Does this make you uncomfortable?

“The more something upsets you, the more it is meant for you. When it no longer upsets you, it is no longer needed because the lesson is complete.” Bryant McGill

Have you ever stopped to ruminate on why another person’s idea, just an idea causes another to become upset? In particular, when this notion is prima facie an anathema to what we recognize as a core value, how does that make you feel? A liberal may scoff and dismiss as extremist a conservative’s viewpoint on national security. A conservative may ridicule as naïve a liberal’s position on gun control. Don’t fancy what you are hearing on religion – well, the late Howard Cosell said it best. “Don’t get me started.”

Do you hold so strongly to a position that debate, even within your own mind is not tolerable? Are you so rigid that when catching-wind of this opposing view you shut down, refuse to consider another viewpoint and then cast dispersions on not only the contrary perspective but on the deliverer of that rationale too?

Over the past few months since I began to write in this space, some of my propositions have lets say aggravated certain people causing a few of them to request or demand be removed from my email list – to which I immediately complied. There have been a few with visceral reactions akin to me committing some sort of theological or intraracial crime. Those who oppose my positions – that I am aware of – fall principally into three camps:

  1. A fully self and intellectually aware individual who after reading my piece has an honest difference of opinion
  2. A person who doesn’t read the blog in it’s entirety or only sees the title and make up their “mind” negatively about the unread content – and tells others
  3. A potentially doctrinaire individual who reads the piece but does not see the words before them

Clearly it would be superfluous of me to detail my opinions of the three examples any further. I know that beyond cordial disagreement I have touched a sensitive nerve or two for some of you – not my intention at all. My intention is merely to write what I feel yet aware of the possibility of crossing one of your lines in the sand. But that is okay as it my truth that I pen. But what is it that makes you uncomfortable? My ideas? Or are they your thoughts and opinions – the ones you cling to unwaveringly yet not fully comprehending why?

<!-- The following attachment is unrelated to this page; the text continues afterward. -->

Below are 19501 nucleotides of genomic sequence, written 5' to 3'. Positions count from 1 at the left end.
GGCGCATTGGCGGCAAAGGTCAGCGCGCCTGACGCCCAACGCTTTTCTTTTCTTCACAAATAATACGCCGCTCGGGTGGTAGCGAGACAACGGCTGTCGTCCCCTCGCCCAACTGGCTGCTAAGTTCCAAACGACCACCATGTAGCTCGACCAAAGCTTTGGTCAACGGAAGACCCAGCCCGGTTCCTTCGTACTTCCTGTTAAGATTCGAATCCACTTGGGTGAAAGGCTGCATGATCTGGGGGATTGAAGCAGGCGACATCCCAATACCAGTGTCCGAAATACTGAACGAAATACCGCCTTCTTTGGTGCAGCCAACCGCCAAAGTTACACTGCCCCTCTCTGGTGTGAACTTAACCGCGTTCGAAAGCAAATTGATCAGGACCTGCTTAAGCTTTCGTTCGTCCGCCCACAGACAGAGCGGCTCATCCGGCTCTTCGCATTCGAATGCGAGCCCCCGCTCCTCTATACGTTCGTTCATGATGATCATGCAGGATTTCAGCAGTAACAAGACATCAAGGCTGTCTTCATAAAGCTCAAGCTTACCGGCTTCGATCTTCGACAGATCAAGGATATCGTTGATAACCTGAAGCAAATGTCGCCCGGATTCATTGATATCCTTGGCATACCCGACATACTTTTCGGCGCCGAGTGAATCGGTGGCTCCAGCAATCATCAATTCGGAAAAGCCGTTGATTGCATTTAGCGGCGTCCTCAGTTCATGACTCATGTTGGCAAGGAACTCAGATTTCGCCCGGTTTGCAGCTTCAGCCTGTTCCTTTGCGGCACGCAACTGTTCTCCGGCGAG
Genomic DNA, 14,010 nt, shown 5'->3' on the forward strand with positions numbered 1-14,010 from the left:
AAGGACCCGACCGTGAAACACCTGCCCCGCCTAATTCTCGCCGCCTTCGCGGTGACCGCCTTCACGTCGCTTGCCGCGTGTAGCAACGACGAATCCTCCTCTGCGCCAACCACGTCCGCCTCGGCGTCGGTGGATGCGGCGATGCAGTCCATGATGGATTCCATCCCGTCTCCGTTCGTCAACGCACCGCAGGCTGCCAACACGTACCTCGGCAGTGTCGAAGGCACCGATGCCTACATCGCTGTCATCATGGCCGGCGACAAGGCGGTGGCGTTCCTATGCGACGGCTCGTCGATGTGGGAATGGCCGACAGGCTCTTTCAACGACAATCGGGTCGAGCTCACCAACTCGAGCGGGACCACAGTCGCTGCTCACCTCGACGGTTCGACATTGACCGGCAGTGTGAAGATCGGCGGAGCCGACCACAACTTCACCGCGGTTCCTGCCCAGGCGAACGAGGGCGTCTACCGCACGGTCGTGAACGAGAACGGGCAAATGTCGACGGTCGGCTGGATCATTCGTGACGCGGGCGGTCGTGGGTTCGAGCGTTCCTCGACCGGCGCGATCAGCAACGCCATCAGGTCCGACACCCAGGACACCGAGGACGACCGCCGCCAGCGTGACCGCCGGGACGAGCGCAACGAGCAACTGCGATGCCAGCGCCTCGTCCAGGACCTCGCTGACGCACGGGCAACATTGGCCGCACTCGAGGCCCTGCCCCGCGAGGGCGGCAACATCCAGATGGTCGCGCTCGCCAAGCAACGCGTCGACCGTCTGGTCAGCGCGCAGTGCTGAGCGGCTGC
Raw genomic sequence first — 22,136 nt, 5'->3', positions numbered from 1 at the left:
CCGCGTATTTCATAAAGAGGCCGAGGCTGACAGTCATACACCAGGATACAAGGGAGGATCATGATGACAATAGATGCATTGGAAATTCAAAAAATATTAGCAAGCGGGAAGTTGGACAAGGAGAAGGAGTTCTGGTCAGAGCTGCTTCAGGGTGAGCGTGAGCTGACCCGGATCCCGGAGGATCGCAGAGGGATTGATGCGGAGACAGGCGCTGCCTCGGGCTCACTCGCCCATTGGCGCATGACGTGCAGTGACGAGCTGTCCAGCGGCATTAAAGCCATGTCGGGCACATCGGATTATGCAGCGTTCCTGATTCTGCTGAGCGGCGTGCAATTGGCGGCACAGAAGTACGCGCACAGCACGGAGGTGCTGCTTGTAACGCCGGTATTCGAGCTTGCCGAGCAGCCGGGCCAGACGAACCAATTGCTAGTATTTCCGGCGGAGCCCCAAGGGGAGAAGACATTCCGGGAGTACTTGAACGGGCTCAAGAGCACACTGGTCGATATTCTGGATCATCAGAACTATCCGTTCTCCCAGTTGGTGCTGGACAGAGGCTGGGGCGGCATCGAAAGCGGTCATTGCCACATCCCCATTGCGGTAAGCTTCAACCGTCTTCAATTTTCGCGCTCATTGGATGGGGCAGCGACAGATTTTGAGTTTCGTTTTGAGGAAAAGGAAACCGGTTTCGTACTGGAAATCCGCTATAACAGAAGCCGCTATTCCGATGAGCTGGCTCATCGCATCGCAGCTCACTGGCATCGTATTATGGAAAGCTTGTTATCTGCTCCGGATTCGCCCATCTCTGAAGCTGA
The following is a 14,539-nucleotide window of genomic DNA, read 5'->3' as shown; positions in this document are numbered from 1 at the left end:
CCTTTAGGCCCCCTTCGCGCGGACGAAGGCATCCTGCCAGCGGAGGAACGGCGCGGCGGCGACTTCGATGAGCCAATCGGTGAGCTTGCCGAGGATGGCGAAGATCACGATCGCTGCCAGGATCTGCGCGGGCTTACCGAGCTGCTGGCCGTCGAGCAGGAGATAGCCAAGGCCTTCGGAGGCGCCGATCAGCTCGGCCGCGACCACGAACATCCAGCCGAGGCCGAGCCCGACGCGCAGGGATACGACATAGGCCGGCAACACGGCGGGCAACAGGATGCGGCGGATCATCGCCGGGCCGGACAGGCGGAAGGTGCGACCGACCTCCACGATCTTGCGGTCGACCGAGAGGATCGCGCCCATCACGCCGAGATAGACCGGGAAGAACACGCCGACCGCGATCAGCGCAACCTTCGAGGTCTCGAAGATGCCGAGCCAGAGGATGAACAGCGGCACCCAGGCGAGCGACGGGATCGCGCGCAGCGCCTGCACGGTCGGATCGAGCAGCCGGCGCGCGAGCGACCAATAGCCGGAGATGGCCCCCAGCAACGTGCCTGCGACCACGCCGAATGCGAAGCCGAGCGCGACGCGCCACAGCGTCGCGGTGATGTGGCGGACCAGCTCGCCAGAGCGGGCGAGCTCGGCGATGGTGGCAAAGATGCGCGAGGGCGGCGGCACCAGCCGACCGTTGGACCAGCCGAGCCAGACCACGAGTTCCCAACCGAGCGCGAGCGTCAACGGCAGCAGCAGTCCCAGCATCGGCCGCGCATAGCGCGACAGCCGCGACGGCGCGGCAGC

I challenge us all to be honest about our undesirable reactions to other mind-sets where we don’t find concurrence. Why do we sometimes disagree with opposing viewpoints so fiercely and categorically? Are we afraid of exposing an incongruity in ourselves? Are we fearful of potential self-change from these steadfast positions? Do we find comfort and safety in our rigidity despite the consequences? Do we feel trapped in some way? Trapped to the past, to a ritual of the way things have always been? “How can he write that – he used to think as I did … what has happened to him?” I believe and have come to understand through my past experiences that our own negativity or animosity to almost anything has much more to do with what is going on inside us than outside us – with others.

I will close with the instructive words of American writer John Gardner.

 “Self-renewing individuals are versatile and adaptive. They avoid being trapped in the procedures and routines of the moment or being wholly imprisoned by fixed habits and attitudes.”

Here is to many more lessons … for all of us.

6 thoughts on “Does this make you uncomfortable?

  1. You are so right, Stuart. The people who asked to not read your opinions are the ones who are closed-minded and not open to seeing things in a new light. My feeling is that I’d rather read things that I disagree with than reading things that I already hold to be true. I have enough confidence in my own belief system to read things from another perspective, ruminate upon them and then perhaps challenge my preconceived ideas. Keep writing!

  2. Like the Rabbi, I find other people’s views interesting, whether I agree with them or not. As long as they’re not hateful. In fact, the first thing I read in the paper every morning (after the obits … is my age showing LOL?) are the Letters to the Editor. I have only “de-friended” one person – a former colleague – from my Facebook page because his views on Israel were so hateful that I found them offensive. Even when I engaged him in debate, he spewed so much anger that I was compelled to hit “delete.” We usually can’t change people’s opinions, but we can learn to tolerate each other without being boastful or naive. So I say, Stuart, keep writing and accommodate those who want off your distribution list. No harm done!

    • Thank you for this Suzanne. I suspect that Muslims must similarly feel violated or offended when certain lines are crossed. And we all have those lines in the sand don’t we – they are just different but the same too. I have begun a piece on that … These are difficult times – mostly in our own mind.
      Stuart

  3. I agree Stuart. I’m on a few financial blogs that have a number of comments following each post and it always amazing how acerbic the comments get when their is a difference of opinion. People are so quick to judge and berate people on their thoughts instead of calmly explaining their postion.

  4. Pingback: Internecine hatred | Lettersandwalls.com

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